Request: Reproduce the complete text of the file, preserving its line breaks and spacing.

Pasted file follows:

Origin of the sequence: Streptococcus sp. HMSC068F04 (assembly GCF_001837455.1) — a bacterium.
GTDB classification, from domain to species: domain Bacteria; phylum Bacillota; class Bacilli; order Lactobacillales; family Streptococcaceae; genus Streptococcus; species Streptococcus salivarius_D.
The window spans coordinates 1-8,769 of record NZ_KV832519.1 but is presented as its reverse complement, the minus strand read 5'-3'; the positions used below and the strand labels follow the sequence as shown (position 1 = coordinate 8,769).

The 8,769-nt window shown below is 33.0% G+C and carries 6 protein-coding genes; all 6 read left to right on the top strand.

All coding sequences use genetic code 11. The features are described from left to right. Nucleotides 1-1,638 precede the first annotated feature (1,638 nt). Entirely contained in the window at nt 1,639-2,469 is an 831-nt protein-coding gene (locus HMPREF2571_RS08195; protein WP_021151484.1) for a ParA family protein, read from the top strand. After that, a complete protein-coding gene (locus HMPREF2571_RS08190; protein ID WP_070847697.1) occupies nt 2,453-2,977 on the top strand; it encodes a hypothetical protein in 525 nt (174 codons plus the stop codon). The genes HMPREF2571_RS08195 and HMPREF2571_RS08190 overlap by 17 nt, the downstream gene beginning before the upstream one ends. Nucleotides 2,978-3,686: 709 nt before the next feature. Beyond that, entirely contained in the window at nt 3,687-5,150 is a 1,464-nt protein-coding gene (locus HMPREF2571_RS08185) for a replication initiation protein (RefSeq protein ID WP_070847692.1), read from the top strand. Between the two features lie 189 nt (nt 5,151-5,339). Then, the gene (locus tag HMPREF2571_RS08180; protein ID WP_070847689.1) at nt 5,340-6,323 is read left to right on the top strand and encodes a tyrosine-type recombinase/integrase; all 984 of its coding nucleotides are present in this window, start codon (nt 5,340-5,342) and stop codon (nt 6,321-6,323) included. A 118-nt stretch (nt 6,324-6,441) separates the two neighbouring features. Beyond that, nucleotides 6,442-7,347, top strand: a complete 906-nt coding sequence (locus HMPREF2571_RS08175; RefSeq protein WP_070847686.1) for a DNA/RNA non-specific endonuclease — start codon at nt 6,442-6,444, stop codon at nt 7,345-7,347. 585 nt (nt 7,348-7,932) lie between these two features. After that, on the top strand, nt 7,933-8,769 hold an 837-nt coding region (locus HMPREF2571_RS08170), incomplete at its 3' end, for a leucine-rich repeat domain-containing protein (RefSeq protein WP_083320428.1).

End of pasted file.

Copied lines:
Origin of the sequence: Streptococcus sp. HMSC068F04 (assembly GCF_001837455.1) — a bacterium.
GTDB classification, from domain to species: domain Bacteria; phylum Bacillota; class Bacilli; order Lactobacillales; family Streptococcaceae; genus Streptococcus; species Streptococcus salivarius_D.
The window spans coordinates 1-8,769 of record NZ_KV832519.1 but is presented as its reverse complement, the minus strand read 5'-3'; the positions used below and the strand labels follow the sequence as shown (position 1 = coordinate 8,769).

The 8,769-nt window shown below is 33.0% G+C and carries 6 protein-coding genes; all 6 read left to right on the top strand.

All coding sequences use genetic code 11. The features are described from left to right. Nucleotides 1-1,638 precede the first annotated feature (1,638 nt). Entirely contained in the window at nt 1,639-2,469 is an 831-nt protein-coding gene (locus HMPREF2571_RS08195; protein WP_021151484.1) for a ParA family protein, read from the top strand. After that, a complete protein-coding gene (locus HMPREF2571_RS08190; protein ID WP_070847697.1) occupies nt 2,453-2,977 on the top strand; it encodes a hypothetical protein in 525 nt (174 codons plus the stop codon). The genes HMPREF2571_RS08195 and HMPREF2571_RS08190 overlap by 17 nt, the downstream gene beginning before the upstream one ends. Nucleotides 2,978-3,686: 709 nt before the next feature. Beyond that, entirely contained in the window at nt 3,687-5,150 is a 1,464-nt protein-coding gene (locus HMPREF2571_RS08185) for a replication initiation protein (RefSeq protein ID WP_070847692.1), read from the top strand. Between the two features lie 189 nt (nt 5,151-5,339). Then, the gene (locus tag HMPREF2571_RS08180; protein ID WP_070847689.1) at nt 5,340-6,323 is read left to right on the top strand and encodes a tyrosine-type recombinase/integrase; all 984 of its coding nucleotides are present in this window, start codon (nt 5,340-5,342) and stop codon (nt 6,321-6,323) included. A 118-nt stretch (nt 6,324-6,441) separates the two neighbouring features. Beyond that, nucleotides 6,442-7,347, top strand: a complete 906-nt coding sequence (locus HMPREF2571_RS08175; RefSeq protein WP_070847686.1) for a DNA/RNA non-specific endonuclease — start codon at nt 6,442-6,444, stop codon at nt 7,345-7,347. 585 nt (nt 7,348-7,932) lie between these two features. After that, on the top strand, nt 7,933-8,769 hold an 837-nt coding region (locus HMPREF2571_RS08170), incomplete at its 3' end, for a leucine-rich repeat domain-containing protein (RefSeq protein WP_083320428.1).